Graphic by Anirudh Bhattacharya

I have always had plans, agreed that I am not a micro planner but I have always had a general idea of where I saw myself in a few years and these ideas have always been accompanied by general plans, like colleges I want to go to, degrees I have to get, internships that I definitely have to do, cities I have to visit and skills I have to develop. I like sticking to those plans and I have been working towards making them a reality from a very young age, and even if the plans kept changing, I would always have a path ready to walk on, a path that would inevitably lead me to the end goal.

I was in Class 8 when I knew that Humanities was the stream for me, that my interest lay in the mysteries hidden beneath the ground, in the human mind, in plain sight, and unfortunately for me, in the gross domestic product of made-up nations. On track and in tandem with my plans, I graduated from school with flying colors and a score good enough to get me a seat in the premier institutes, however, life and universities of India had different plans for me. In 2018, riding on the high wave of my board marks, I had only applied to four universities, one had a super competitive entrance exam and I couldn’t get in by one point, the second one had put a stay order on admissions until further notice and the third one conducted the interview on the same day as my rescheduled Economics board exam, which left me with my fourth and least favourite choice, University of Delhi. I remember feeling nothing but dread at the mention of spending the next three years in Delhi. Even if somehow I made peace with going to the University of Delhi, there was my desired degree to consider. My entire plan was derailed and for the first time in my life, I had no idea what I was doing or how things would fare out. A month later, I moved to Delhi, to study a subject I had no idea about, in a college that was far from the brick corridors of my dream college. A hasty decision and zero preparedness later, I was there, sitting in a class that couldn’t even accommodate all its students and with fans that didn’t really make a difference.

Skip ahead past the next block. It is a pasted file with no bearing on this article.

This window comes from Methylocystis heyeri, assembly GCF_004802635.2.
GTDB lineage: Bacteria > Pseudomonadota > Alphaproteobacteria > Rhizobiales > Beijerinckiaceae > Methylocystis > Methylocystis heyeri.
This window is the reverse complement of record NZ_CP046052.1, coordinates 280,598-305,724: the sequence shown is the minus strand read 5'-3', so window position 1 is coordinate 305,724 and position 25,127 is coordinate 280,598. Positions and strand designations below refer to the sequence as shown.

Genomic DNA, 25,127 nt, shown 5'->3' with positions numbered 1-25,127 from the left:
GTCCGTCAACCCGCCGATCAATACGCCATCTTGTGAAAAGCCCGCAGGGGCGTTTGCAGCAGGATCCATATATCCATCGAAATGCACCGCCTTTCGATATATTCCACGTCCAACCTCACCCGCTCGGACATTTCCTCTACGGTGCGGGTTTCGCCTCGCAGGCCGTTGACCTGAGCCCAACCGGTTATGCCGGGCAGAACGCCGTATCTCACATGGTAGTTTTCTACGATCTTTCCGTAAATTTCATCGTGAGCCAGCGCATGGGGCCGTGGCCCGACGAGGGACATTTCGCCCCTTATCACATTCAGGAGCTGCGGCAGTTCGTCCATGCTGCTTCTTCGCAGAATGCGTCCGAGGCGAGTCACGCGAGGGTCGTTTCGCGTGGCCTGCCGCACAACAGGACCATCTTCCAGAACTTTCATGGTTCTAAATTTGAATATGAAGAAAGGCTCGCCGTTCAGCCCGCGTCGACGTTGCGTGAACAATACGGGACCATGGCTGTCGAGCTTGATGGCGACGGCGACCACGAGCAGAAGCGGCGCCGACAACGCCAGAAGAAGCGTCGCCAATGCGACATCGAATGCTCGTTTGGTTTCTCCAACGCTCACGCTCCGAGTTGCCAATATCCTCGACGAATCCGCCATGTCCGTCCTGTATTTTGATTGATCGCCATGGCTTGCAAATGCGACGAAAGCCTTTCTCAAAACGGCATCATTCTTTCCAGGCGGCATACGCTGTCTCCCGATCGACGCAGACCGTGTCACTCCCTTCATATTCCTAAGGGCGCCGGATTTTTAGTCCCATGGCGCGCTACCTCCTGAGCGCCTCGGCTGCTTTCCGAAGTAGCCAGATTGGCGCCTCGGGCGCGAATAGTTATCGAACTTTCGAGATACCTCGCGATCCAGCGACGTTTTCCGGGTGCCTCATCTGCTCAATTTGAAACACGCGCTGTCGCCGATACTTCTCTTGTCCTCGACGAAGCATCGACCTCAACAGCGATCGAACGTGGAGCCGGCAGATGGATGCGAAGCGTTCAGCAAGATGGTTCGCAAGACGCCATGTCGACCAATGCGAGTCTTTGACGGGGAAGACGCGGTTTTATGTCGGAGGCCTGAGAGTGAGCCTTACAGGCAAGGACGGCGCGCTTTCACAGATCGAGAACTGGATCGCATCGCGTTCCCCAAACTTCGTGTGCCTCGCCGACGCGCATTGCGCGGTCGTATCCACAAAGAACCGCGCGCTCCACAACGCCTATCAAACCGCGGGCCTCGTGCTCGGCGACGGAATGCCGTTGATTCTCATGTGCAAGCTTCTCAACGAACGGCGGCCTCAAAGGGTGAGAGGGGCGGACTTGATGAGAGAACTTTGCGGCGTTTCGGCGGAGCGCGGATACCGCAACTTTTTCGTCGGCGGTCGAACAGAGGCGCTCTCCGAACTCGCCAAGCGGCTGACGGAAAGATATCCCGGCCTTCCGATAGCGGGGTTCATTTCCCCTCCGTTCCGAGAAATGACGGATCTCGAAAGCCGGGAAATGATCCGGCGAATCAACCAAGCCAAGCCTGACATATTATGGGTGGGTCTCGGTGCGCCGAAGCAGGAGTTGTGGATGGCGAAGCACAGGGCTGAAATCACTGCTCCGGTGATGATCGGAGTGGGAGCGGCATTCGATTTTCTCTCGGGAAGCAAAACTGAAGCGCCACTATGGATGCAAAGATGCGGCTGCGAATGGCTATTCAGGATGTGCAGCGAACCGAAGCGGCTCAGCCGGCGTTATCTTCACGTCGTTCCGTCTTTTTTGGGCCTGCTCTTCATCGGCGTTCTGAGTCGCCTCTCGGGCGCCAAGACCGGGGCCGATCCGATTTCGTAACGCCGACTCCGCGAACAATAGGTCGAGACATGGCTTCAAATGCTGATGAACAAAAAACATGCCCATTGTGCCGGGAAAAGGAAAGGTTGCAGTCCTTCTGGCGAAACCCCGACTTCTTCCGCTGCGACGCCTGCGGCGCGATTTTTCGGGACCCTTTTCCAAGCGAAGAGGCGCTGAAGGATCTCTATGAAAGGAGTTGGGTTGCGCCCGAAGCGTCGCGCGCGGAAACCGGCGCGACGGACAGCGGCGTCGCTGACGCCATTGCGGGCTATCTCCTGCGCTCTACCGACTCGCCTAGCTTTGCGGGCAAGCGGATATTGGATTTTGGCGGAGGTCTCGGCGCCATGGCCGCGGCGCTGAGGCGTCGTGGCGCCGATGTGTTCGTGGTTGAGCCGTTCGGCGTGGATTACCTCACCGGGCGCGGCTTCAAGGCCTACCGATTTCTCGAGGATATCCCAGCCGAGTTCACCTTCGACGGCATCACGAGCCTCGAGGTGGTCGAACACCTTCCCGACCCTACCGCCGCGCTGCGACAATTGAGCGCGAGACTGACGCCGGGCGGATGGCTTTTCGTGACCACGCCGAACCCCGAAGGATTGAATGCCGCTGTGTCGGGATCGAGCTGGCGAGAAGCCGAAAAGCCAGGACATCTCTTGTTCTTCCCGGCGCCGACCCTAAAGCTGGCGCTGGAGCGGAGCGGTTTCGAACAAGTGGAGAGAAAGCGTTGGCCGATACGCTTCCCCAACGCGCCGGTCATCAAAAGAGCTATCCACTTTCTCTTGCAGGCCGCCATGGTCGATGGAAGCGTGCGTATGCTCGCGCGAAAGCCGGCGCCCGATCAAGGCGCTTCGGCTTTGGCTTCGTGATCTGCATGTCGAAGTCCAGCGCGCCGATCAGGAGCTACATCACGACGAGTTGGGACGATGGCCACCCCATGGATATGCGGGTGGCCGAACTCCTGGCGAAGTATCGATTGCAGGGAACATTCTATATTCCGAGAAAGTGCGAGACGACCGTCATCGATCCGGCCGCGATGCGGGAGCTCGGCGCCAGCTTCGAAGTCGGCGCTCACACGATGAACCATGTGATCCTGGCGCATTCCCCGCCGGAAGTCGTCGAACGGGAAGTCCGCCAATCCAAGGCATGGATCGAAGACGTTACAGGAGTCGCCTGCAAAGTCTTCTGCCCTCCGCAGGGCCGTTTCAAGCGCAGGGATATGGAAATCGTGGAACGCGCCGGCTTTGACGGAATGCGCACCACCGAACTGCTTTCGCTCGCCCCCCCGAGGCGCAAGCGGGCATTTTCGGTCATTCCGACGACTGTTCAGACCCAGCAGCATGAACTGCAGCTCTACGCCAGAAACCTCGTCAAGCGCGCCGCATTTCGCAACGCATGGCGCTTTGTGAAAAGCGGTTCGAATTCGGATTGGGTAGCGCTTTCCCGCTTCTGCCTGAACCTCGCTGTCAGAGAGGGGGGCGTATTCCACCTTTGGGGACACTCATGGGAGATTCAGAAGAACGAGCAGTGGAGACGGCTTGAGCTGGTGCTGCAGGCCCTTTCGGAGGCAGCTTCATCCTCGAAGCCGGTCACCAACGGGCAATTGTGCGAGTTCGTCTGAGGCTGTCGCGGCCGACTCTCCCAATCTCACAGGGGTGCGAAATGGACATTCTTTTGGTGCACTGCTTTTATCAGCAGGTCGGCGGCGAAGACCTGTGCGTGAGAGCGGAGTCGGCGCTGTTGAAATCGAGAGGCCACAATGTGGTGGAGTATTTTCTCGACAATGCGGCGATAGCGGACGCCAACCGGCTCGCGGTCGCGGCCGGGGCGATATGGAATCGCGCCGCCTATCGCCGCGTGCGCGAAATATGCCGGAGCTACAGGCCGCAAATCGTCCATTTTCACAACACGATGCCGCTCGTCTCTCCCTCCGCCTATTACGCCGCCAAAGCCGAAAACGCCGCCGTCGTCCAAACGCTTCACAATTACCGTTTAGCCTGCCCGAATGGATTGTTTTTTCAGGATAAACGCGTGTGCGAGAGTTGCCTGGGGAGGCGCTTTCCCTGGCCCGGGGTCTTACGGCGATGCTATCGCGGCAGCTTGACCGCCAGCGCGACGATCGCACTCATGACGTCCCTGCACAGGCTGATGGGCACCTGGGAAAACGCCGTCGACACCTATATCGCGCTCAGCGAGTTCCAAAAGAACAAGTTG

It took me eight months, eight months of constantly crying, feeling like a failure, and barely functioning to get over the fact that things had not gone my way. Three years later, with my graduation less than a month away, I think this derailed version of my plan is the best thing that could have happened to me. After all, it was in Delhi that I found the things worth fighting for and causes I believe in. It was in Delhi that I realized my love for theatre and old ruins, my love for traveling, and rediscovered my knack for writing. It was here that I found a lot of myself and my voice.

I have never been the kind of person who sees the glass half-full, believe me, I have tried, time and again but I do have faith, after numerous things working out in the most unexpected ways for me, that life finds its way and whatever happens, happens for the better even though the 13-year-old me would disagree vehemently. 

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